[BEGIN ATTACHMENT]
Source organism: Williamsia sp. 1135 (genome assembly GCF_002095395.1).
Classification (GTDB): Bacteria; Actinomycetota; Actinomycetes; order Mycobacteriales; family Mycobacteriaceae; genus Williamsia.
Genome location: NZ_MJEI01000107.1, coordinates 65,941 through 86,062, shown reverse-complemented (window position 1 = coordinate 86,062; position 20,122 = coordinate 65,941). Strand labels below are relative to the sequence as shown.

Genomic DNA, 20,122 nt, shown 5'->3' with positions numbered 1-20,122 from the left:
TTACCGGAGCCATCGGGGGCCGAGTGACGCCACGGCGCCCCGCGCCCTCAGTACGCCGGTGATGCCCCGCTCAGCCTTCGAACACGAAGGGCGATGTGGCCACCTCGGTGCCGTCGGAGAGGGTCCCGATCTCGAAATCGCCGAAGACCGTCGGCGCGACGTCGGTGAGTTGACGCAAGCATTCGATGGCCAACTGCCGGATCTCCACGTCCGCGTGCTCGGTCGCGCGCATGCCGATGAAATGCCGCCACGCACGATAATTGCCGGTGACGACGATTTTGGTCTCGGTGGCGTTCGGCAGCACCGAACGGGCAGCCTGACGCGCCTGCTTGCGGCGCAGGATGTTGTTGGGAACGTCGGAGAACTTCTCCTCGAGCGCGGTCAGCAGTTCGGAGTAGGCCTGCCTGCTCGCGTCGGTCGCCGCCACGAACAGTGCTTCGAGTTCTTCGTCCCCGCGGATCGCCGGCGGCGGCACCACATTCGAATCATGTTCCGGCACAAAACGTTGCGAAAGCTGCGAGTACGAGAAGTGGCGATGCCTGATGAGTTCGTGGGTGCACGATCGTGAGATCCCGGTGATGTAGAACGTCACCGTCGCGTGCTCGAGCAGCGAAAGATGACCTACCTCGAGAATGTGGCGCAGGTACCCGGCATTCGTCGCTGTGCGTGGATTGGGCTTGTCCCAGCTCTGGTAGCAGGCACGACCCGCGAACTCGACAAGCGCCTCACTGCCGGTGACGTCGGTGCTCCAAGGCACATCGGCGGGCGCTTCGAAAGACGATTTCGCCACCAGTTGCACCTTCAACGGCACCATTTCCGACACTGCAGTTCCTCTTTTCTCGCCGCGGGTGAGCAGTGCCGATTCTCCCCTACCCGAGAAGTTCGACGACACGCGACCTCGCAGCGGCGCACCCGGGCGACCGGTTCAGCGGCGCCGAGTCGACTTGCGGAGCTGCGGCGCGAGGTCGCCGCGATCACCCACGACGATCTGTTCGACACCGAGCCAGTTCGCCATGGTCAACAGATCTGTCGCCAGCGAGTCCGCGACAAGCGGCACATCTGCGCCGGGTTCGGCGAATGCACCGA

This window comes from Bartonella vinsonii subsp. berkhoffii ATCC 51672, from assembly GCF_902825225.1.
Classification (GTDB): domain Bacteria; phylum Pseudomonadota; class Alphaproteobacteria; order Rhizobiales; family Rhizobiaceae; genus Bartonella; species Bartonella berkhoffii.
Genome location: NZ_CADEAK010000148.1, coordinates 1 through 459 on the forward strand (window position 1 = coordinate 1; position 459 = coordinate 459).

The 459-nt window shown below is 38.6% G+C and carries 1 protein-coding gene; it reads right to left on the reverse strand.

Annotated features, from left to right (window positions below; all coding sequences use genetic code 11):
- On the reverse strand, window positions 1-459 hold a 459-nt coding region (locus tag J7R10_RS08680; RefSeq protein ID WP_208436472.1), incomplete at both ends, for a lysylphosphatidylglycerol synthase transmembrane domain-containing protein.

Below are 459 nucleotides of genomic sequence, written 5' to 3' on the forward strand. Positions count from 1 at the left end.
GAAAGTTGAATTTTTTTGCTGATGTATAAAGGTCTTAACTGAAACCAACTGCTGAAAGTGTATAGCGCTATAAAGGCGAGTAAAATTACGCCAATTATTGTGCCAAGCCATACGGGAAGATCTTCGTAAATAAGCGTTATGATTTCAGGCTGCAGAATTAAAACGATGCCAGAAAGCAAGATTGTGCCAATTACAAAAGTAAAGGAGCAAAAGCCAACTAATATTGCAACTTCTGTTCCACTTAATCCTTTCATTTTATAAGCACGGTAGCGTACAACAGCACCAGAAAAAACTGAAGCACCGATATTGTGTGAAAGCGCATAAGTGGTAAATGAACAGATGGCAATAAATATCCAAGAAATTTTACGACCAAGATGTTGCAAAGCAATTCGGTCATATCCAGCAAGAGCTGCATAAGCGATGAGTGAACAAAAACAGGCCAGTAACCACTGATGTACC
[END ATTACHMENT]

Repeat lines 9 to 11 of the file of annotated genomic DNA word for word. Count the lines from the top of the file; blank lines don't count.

The 459-nt window shown below is 38.6% G+C and carries 1 protein-coding gene; it reads right to left on the reverse strand.

Annotated features, from left to right (window positions below; all coding sequences use genetic code 11):
- On the reverse strand, window positions 1-459 hold a 459-nt coding region (locus tag J7R10_RS08680; RefSeq protein ID WP_208436472.1), incomplete at both ends, for a lysylphosphatidylglycerol synthase transmembrane domain-containing protein.